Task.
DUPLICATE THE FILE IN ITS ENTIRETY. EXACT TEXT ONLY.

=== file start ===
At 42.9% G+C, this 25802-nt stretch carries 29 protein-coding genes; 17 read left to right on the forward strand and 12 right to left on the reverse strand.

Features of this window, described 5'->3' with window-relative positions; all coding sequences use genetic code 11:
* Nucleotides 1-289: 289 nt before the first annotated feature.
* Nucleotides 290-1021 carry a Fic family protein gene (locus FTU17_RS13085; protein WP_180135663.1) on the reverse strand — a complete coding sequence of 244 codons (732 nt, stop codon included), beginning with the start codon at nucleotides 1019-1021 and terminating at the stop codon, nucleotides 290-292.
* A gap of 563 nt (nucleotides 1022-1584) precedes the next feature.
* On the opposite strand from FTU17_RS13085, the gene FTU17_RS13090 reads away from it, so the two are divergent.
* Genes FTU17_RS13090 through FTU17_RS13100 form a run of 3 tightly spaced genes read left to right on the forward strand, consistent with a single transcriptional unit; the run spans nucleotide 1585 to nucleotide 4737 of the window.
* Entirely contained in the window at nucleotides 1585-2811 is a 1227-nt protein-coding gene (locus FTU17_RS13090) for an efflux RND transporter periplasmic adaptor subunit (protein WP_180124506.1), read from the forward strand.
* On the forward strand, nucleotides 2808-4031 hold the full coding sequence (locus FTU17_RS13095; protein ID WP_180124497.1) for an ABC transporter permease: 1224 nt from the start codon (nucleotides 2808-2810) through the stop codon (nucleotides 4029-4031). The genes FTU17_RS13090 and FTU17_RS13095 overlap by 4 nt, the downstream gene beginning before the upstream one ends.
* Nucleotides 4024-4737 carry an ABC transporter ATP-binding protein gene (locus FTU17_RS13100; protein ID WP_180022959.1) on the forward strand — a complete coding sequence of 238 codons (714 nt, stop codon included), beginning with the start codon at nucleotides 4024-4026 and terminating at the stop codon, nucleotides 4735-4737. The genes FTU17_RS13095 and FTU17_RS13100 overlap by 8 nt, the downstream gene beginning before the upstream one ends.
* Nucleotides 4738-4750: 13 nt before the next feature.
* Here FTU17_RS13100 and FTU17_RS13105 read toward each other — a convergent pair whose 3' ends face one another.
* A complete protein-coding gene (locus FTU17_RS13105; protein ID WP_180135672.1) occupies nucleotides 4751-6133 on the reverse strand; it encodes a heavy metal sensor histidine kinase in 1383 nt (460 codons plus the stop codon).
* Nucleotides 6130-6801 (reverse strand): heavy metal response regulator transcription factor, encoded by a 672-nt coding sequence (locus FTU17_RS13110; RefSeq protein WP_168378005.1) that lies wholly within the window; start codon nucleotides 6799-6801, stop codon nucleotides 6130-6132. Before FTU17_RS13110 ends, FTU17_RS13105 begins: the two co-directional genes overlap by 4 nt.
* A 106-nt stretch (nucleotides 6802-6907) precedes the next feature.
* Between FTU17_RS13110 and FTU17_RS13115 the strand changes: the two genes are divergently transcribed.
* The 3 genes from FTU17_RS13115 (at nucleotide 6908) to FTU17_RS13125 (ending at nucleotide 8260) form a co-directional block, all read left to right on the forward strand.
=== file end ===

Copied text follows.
At 42.9% G+C, this 25802-nt stretch carries 29 protein-coding genes; 17 read left to right on the forward strand and 12 right to left on the reverse strand.

Features of this window, described 5'->3' with window-relative positions; all coding sequences use genetic code 11:
* Nucleotides 1-289: 289 nt before the first annotated feature.
* Nucleotides 290-1021 carry a Fic family protein gene (locus FTU17_RS13085; protein WP_180135663.1) on the reverse strand — a complete coding sequence of 244 codons (732 nt, stop codon included), beginning with the start codon at nucleotides 1019-1021 and terminating at the stop codon, nucleotides 290-292.
* A gap of 563 nt (nucleotides 1022-1584) precedes the next feature.
* On the opposite strand from FTU17_RS13085, the gene FTU17_RS13090 reads away from it, so the two are divergent.
* Genes FTU17_RS13090 through FTU17_RS13100 form a run of 3 tightly spaced genes read left to right on the forward strand, consistent with a single transcriptional unit; the run spans nucleotide 1585 to nucleotide 4737 of the window.
* Entirely contained in the window at nucleotides 1585-2811 is a 1227-nt protein-coding gene (locus FTU17_RS13090) for an efflux RND transporter periplasmic adaptor subunit (protein WP_180124506.1), read from the forward strand.
* On the forward strand, nucleotides 2808-4031 hold the full coding sequence (locus FTU17_RS13095; protein ID WP_180124497.1) for an ABC transporter permease: 1224 nt from the start codon (nucleotides 2808-2810) through the stop codon (nucleotides 4029-4031). The genes FTU17_RS13090 and FTU17_RS13095 overlap by 4 nt, the downstream gene beginning before the upstream one ends.
* Nucleotides 4024-4737 carry an ABC transporter ATP-binding protein gene (locus FTU17_RS13100; protein ID WP_180022959.1) on the forward strand — a complete coding sequence of 238 codons (714 nt, stop codon included), beginning with the start codon at nucleotides 4024-4026 and terminating at the stop codon, nucleotides 4735-4737. The genes FTU17_RS13095 and FTU17_RS13100 overlap by 8 nt, the downstream gene beginning before the upstream one ends.
* Nucleotides 4738-4750: 13 nt before the next feature.
* Here FTU17_RS13100 and FTU17_RS13105 read toward each other — a convergent pair whose 3' ends face one another.
* A complete protein-coding gene (locus FTU17_RS13105; protein ID WP_180135672.1) occupies nucleotides 4751-6133 on the reverse strand; it encodes a heavy metal sensor histidine kinase in 1383 nt (460 codons plus the stop codon).
* Nucleotides 6130-6801 (reverse strand): heavy metal response regulator transcription factor, encoded by a 672-nt coding sequence (locus FTU17_RS13110; RefSeq protein WP_168378005.1) that lies wholly within the window; start codon nucleotides 6799-6801, stop codon nucleotides 6130-6132. Before FTU17_RS13110 ends, FTU17_RS13105 begins: the two co-directional genes overlap by 4 nt.
* A 106-nt stretch (nucleotides 6802-6907) precedes the next feature.
* Between FTU17_RS13110 and FTU17_RS13115 the strand changes: the two genes are divergently transcribed.
* The 3 genes from FTU17_RS13115 (at nucleotide 6908) to FTU17_RS13125 (ending at nucleotide 8260) form a co-directional block, all read left to right on the forward strand.